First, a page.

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After a year off, big home show is back

Auburn Spring Home Show returns to Gold County Fairgrounds May 14-16

This is the Grand Prize fire pit by Gloria Landscaping to be
given away at the show. (Photos courtesy
Auburn Home Shows)

One more sign that life is returning to almost normal: An in-person home and garden show!

After a year off due to the pandemic, the Auburn Spring Home Show returns to the Gold Country Fairgrounds for three days of exhibits, vendors and lots of mostly outdoor recreational shopping.

Open this Friday through Sunday, the event will still observe COVID protocols including face masks and social distancing. Many vendors will use outdoor booths to show off their wares and services.

Hours are: 11 a.m. to 6 p.m. Friday, May 14; 10 a.m. to 6 p.m. Saturday, May 15; and 10 a.m. to 5 p.m. Sunday, May 16.

Although somewhat scaled back compared to past years, this is going to be a big event. Organizers expect about 1,000 exhibits and vendors, ranging from landscaped vignettes to an International Food Court.

Among the highlights: Landscapers Meadow. Like a park within the fairgrounds, it features show gardens created by local landscape designers. Shaded by trees, it’s an oasis of ideas as well as a cool place to take a break.

This recycled wood table is made by Urban Wood Network.
Also featured this week will be the work of “tree recyclers” such as Urban Wood Network and Far West Forest Products, who turn fallen or dead trees or other salvaged wood into home furnishings.

Auburn Home Shows always feature a great giveaway. This year’s grand prize: An outdoor firepit with custom seating wall, created by Gloria Landscaping.

General admission is $8. Youth age 12 and younger admitted free. Friday is Seniors Day with $3 admission for patrons age 62 and older. Active and retired military, police, fire and first responders admitted free with ID. Parking: $6. No pets please; no animals are allowed except service animals.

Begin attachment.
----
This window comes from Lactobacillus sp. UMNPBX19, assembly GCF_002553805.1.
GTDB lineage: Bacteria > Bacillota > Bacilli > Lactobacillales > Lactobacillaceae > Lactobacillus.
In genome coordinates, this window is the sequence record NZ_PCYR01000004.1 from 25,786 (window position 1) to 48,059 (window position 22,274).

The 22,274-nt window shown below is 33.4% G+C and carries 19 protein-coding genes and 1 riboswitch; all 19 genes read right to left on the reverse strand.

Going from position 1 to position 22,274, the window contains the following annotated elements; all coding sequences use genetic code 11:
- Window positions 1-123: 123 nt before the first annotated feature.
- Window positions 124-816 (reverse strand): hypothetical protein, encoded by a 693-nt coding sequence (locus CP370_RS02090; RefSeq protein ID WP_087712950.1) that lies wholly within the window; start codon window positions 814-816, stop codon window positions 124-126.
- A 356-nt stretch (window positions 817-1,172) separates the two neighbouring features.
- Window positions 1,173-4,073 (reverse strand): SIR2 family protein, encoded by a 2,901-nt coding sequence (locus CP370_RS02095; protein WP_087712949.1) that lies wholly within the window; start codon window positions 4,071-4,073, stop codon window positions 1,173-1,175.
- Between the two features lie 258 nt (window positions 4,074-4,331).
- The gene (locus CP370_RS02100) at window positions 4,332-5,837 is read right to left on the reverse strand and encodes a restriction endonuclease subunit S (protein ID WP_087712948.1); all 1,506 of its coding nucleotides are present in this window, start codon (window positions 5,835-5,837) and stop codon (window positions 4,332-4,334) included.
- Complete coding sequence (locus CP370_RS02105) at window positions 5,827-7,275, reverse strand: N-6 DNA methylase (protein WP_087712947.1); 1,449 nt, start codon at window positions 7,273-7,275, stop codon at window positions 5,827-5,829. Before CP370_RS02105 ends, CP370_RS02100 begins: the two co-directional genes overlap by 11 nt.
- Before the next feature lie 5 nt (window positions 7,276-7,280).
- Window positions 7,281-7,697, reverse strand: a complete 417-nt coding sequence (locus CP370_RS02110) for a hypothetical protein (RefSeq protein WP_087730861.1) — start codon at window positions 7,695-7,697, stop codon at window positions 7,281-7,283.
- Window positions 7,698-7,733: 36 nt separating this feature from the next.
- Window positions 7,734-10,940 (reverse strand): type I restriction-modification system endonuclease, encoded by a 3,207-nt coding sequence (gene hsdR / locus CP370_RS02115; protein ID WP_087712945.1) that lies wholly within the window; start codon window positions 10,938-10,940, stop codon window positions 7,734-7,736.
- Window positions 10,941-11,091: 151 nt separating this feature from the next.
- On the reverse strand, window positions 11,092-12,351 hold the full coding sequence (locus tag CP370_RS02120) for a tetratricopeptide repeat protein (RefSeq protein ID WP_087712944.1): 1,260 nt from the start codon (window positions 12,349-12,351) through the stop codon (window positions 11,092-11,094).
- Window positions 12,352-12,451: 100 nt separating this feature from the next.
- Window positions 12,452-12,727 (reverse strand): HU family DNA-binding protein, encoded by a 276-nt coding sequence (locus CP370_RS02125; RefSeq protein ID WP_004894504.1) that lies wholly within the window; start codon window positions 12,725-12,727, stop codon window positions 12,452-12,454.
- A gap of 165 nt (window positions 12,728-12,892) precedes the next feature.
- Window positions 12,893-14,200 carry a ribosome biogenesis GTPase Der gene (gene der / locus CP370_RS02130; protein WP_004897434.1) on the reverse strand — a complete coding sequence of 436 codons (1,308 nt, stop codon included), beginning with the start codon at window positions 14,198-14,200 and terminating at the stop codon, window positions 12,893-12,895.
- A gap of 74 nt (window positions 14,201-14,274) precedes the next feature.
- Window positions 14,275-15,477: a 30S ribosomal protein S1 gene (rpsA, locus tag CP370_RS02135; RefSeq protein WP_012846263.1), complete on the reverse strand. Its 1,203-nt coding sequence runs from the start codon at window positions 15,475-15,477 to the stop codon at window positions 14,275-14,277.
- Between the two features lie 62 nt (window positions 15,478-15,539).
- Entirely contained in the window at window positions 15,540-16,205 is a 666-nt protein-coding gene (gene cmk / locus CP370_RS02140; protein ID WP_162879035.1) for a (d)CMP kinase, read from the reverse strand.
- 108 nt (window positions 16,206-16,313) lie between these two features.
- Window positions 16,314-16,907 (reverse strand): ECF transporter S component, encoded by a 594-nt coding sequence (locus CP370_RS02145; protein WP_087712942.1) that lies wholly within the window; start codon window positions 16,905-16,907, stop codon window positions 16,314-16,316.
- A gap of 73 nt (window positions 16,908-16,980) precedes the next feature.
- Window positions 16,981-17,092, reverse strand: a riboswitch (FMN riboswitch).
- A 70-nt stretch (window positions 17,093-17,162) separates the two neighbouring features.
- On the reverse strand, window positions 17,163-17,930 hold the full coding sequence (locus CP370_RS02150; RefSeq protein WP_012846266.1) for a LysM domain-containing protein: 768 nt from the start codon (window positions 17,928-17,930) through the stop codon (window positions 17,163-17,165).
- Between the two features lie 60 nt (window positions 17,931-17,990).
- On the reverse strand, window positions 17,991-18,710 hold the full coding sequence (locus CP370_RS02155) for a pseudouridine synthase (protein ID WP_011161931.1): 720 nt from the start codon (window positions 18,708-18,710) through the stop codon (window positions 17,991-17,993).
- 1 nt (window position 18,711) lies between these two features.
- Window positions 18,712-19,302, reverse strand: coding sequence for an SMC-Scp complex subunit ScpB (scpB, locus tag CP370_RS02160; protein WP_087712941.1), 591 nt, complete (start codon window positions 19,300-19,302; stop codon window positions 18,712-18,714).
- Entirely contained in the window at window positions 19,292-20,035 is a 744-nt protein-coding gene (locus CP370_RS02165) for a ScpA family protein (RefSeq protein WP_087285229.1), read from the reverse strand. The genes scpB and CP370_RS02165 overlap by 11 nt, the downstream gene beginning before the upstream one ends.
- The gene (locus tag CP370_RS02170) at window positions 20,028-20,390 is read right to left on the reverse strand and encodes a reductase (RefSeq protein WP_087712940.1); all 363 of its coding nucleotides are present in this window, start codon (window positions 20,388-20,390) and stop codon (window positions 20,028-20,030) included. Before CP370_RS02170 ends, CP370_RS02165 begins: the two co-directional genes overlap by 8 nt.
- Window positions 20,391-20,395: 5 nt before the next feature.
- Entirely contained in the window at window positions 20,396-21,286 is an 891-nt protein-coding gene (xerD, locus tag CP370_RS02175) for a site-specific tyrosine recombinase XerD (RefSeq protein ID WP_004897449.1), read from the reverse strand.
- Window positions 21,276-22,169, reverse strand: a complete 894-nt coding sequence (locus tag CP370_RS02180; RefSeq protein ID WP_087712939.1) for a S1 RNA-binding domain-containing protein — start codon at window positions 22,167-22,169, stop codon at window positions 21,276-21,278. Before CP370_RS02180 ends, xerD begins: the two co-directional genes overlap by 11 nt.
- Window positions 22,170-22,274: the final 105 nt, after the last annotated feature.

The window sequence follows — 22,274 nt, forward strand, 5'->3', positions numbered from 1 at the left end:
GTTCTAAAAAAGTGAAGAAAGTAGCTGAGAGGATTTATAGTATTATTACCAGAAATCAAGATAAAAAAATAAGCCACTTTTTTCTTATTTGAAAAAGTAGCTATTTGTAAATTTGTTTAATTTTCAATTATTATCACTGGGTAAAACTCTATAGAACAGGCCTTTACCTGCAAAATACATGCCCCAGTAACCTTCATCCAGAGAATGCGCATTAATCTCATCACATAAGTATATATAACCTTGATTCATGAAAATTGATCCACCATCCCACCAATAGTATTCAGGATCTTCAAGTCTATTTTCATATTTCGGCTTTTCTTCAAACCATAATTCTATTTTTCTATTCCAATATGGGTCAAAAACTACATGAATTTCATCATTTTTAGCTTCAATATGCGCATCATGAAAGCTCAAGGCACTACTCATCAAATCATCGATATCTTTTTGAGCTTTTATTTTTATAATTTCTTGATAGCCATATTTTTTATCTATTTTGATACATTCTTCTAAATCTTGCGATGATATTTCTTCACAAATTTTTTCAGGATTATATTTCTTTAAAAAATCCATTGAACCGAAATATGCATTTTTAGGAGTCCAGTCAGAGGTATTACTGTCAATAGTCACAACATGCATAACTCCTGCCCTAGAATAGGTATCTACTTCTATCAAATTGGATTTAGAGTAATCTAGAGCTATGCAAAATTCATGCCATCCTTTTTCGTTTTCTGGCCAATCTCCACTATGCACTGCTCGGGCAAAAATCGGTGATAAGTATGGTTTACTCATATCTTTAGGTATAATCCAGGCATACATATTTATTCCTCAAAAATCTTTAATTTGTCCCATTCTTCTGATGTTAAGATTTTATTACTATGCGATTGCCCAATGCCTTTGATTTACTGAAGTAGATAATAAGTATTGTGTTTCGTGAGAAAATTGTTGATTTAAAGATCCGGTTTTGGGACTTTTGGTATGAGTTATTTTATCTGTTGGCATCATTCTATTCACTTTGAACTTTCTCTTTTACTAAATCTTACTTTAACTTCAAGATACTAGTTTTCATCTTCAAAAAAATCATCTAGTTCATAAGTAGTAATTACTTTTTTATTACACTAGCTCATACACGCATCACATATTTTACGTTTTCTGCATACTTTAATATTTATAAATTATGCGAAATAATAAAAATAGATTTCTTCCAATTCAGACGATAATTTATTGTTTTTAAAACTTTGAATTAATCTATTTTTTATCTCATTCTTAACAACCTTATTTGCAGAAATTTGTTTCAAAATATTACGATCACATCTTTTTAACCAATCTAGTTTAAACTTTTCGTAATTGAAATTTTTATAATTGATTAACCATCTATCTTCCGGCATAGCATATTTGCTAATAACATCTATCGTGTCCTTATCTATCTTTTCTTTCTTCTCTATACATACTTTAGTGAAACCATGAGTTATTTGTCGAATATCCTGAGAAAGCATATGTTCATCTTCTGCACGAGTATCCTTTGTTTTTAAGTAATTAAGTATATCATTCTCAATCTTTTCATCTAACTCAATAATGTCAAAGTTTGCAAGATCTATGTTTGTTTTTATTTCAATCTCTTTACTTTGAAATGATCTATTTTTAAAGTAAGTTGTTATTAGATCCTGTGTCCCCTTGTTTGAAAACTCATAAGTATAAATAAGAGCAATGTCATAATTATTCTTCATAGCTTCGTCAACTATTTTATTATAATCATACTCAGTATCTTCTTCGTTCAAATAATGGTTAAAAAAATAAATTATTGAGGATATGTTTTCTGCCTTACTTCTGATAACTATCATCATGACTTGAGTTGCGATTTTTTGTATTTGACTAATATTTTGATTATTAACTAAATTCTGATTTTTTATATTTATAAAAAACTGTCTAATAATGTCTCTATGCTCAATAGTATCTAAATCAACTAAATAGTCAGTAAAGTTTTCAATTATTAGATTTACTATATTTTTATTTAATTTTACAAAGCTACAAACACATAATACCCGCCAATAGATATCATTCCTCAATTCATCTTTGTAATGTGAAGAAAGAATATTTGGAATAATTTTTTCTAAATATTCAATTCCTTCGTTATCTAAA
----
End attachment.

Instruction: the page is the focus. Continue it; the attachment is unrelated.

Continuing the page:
Gold Country Fairgrounds is located at 1273 High St., Auburn. The parking lot is located at 209 Fairgate Road, Auburn.

Full details including discount coupons and vendor maps: .

- Debbie Arrington


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Dig In: Garden Checklist

For week of June 4:

Because of the comfortable weather, it’s not too late to set out tomato and pepper seedlings as well as squash and melon plants. They’ll appreciate this not-too-hot weather. Just remember to water.

* From seed, plant corn, pumpkins, radishes, melons, squash and sunflowers.

* Plant basil to go with your tomatoes.

* Transplant summer annuals such as petunias, marigolds and zinnias.

* It’s also a good time to transplant perennial flowers including astilbe, columbine, coneflowers, coreopsis, dahlias, rudbeckia, salvia and verbena.

* Let the grass grow longer. Set the mower blades high to reduce stress on your lawn during summer heat. To cut down on evaporation, water your lawn deeply during the wee hours of the morning, between 2 and 8 a.m.

* Tie up vines and stake tall plants such as gladiolus and lilies. That gives their heavy flowers some support.

* Dig and divide crowded bulbs after the tops have died down.

* Feed summer flowers with a slow-release fertilizer.

* Mulch, mulch, mulch! This “blanket” keeps moisture in the soil longer and helps your plants cope during hot weather.

* Thin grapes on the vine for bigger, better clusters later this summer.

* Cut back fruit-bearing canes on berries.

* Feed camellias, azaleas and other acid-loving plants.

* Trim off dead flowers from rose bushes to keep them blooming through the summer. Roses also benefit from deep watering and feeding now. A top dressing of aged compost will keep them happy. It feeds as well as keeps roots moist.

* Pinch back chrysanthemums for bushier plants with many more flowers in September.

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